“It was a different time,” she says. “You had board meetings and, you know, people who came and people who didn’t.”

Wills points to the strong reputations of the consulting firms that were hired as one of the reasons the district acted as it did. At no time, she says, did anyone suggest that the fields posed any dangers to the kids. When they put the clean soil over the contaminated fill, she says she thought they were following the DEC’s recommendations. She says she knows some parents in Briarcliff believe that the school played a role in the sicknesses, and deaths, of children under her watch.

“I am personally devastated. But that’s nothing compared to what parents feel when they even think that something in the school, which is a safe environment, could affect their child.”

Pressed about why she and the school didn’t publicly disclose more about the investigations to parents, Wills repeatedly says that it occurred in a “different time” and that she wasn’t sure what was made known to parents beyond disclosures at board meetings.

Whether or not the school district faces liabilities remains to be seen. A New York State Education Department spokesperson declined to comment on what responsibility the district had to make the situation with the fields more known to the public.

Robert Graham, a partner with Jenner & Block who practices environmental law and has no involvement in the Briarcliff case, suggests that timing could prove crucial in court.

“The fact that there was this seven year delay here would be a material fact in this case,” says Graham.

Had the school been following the consent order, Graham adds, they would have been filing progress reports to the DEC, which might have raised parents’ awareness as well. In effect, he says, the school made it harder for the community to know about the order by virtue of not following through on it.

Max Costa, chair of environmental medicine at New York University’s Langone Medical Center, says tying cancers to environmental factors is notoriously difficult.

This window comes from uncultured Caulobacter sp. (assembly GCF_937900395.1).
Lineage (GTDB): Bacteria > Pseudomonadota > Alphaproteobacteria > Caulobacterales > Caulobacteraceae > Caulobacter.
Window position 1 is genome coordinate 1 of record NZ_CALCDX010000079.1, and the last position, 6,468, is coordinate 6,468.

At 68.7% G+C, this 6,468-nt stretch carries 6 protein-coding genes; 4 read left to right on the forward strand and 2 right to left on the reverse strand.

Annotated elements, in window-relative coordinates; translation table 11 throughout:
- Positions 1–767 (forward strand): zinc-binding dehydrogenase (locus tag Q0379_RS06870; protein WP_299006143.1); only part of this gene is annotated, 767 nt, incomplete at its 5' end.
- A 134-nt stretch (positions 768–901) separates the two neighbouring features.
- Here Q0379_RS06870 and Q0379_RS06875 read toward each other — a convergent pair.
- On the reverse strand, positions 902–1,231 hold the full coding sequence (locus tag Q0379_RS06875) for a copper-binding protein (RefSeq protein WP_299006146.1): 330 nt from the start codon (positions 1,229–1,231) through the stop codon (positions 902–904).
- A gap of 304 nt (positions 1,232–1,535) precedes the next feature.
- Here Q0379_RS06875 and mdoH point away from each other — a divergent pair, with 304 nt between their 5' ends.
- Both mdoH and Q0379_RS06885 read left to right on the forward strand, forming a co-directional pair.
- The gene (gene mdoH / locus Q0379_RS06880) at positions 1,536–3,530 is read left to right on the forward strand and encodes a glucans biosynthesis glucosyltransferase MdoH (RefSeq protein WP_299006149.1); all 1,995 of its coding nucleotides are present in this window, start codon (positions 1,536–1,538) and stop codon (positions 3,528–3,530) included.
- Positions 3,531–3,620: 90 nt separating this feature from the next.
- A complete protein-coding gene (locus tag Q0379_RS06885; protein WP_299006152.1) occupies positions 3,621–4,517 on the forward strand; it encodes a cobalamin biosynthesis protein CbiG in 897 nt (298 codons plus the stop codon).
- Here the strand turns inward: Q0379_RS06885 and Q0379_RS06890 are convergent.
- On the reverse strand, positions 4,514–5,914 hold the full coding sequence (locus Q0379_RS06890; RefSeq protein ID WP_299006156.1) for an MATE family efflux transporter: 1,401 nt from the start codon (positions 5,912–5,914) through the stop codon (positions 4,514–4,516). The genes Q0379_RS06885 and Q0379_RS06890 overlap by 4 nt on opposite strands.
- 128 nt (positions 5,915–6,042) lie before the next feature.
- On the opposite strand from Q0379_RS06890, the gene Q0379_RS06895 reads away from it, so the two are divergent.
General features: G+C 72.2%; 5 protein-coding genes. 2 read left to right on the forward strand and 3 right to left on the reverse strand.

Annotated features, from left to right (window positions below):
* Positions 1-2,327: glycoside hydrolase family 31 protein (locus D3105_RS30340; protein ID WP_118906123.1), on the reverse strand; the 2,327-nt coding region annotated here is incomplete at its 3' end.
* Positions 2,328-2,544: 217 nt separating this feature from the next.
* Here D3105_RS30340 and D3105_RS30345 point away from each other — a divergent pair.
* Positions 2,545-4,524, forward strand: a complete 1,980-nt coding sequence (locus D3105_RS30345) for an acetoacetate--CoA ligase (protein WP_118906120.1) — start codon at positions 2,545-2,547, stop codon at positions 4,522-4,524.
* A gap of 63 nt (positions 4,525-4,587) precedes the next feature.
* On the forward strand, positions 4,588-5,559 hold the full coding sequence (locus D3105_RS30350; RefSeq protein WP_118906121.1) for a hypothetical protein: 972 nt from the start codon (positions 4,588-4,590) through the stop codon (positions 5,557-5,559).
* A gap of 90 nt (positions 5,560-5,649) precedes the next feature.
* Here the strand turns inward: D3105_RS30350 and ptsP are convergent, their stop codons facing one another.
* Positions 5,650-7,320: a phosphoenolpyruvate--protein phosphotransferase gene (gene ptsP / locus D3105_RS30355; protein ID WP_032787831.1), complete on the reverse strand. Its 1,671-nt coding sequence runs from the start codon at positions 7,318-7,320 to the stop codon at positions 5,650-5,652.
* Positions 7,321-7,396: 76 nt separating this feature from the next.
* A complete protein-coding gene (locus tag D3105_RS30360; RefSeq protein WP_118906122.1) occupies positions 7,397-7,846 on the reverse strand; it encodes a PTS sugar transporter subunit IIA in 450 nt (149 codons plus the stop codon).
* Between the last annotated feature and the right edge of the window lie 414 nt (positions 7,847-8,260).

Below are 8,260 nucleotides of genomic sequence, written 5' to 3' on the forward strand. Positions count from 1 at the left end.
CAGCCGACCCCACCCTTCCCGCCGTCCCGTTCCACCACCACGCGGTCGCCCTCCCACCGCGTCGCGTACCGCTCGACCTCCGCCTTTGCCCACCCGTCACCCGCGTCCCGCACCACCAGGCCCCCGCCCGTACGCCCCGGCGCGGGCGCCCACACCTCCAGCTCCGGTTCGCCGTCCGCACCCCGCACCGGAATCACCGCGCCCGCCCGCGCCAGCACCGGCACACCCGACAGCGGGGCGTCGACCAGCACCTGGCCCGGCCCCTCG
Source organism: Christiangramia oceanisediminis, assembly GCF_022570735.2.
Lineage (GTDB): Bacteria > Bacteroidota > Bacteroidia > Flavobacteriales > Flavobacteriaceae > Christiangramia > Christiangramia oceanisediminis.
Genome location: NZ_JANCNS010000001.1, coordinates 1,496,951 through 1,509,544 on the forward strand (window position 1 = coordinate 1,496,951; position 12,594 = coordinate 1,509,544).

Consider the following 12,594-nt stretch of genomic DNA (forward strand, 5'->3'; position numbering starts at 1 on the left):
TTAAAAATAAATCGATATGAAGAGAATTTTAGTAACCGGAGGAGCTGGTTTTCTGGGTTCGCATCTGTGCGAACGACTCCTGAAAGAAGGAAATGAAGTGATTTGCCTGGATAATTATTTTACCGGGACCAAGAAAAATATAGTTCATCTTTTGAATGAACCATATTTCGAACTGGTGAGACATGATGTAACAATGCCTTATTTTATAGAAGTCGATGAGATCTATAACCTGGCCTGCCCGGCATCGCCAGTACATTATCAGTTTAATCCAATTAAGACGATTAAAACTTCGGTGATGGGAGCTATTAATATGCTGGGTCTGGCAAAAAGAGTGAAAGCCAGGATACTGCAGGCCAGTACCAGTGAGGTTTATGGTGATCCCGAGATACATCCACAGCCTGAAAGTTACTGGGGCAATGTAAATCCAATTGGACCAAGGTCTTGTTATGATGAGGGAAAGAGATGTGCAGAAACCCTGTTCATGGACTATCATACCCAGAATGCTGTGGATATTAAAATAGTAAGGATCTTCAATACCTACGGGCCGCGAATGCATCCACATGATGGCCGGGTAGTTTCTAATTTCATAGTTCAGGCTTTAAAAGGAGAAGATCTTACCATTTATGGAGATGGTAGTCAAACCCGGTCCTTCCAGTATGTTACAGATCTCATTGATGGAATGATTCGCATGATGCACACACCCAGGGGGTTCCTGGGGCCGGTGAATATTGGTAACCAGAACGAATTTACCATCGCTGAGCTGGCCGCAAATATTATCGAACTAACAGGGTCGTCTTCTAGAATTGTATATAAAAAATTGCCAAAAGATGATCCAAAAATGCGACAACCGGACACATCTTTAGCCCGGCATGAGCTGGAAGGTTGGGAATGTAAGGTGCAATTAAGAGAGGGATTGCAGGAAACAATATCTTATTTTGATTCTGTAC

“There’s all these things that have to be met to prove causation,” Costa explains, “It has to be the exposure was high enough, the agent can cause the disease, the time element has to be right.”

PAHs have typically been associated with cancers of the lungs, skin and bladder, but existing research has yet to show ties to several of those found in Briarcliff. The time it takes for chemical exposures to cause cancerous growths in the body is estimated to be 20 to 30 years, though Costa says leukemia can take less time to develop.

The Briarcliff cases don’t conform with these timeframes because the children’s diagnoses surfaced relatively early after their use of the fields. However, Costa notes that children are developmentally different from adults and says that most of the studies on cancer and chemical exposure focus on the occupational hazards adult men face.

“This is not a good thing to do, use a waste dump site to build a ball field for kids to play on,” Costa says. “Whoever did this is an idiot. I don’t care how much the levels are or what could have happened: it’s playing with a time bomb and you don’t know.”

But Logan Spector, a pediatric cancer epidemiologist at the University of Minnesota’s Masonic Cancer Center, says the distribution of the cancer cases in Briarcliff fit the pattern you’d see in almost any group of young people—so it’s hard to link those cases to PAHs in the sports fields.

However, just how PAHs interact with one another and with metals like lead, which was also found in the fields, hasn’t been fully studied yet.

“Construction debris by nature is not clean,” says John Wargo, a professor of risk analysis and environmental policy at Yale. “It’s a really nasty, complicated mixture of chemicals that are pretty well recognized to be hazardous.”

Wargo argues that because of the varied nature of this debris, which could range from pieces of an incinerator to furnaces, more samples should have been taken over the years, with much tighter grids than were mapped out. He also says that he would have counseled Briarcliff differently and told the district to dig up and dispose of all the debris. He considers the soil caps Briarcliff has used in the fields a temporary solution that just leaves the problem looming for the next generation to solve.

“There are a whole bunch of reasons why I would say that this was seriously insufficient, and that’s not making any claim about causation between the exposures and the cancers,” says Wargo. “But it’s no way to manage the environment of children.”

Cancer-causing or not, Wargo argues that the Briarcliff situation raises questions about whether anyone has the right to expose people to known hazardous substances without their knowledge or without their consent.

His answer is no.

And that seems to be what the families in Briarcliff are getting at in their questions about what has occurred in their town. They know they aren’t going to find definitive proof linking their children’s cancers to the fields today, but they’re still worried that some illness might emerge years from now and prove otherwise. Nicholas Mazzilli’s doctor’s appointment last month showed no signs of thyroid cancer, but he’ll keep having to go to get checked.

“We have relief right now,” says Pickett, his mother. “But you know, you’re going to hold your breath for years.”

This story originally appeared in Huffington, in the iTunes App store.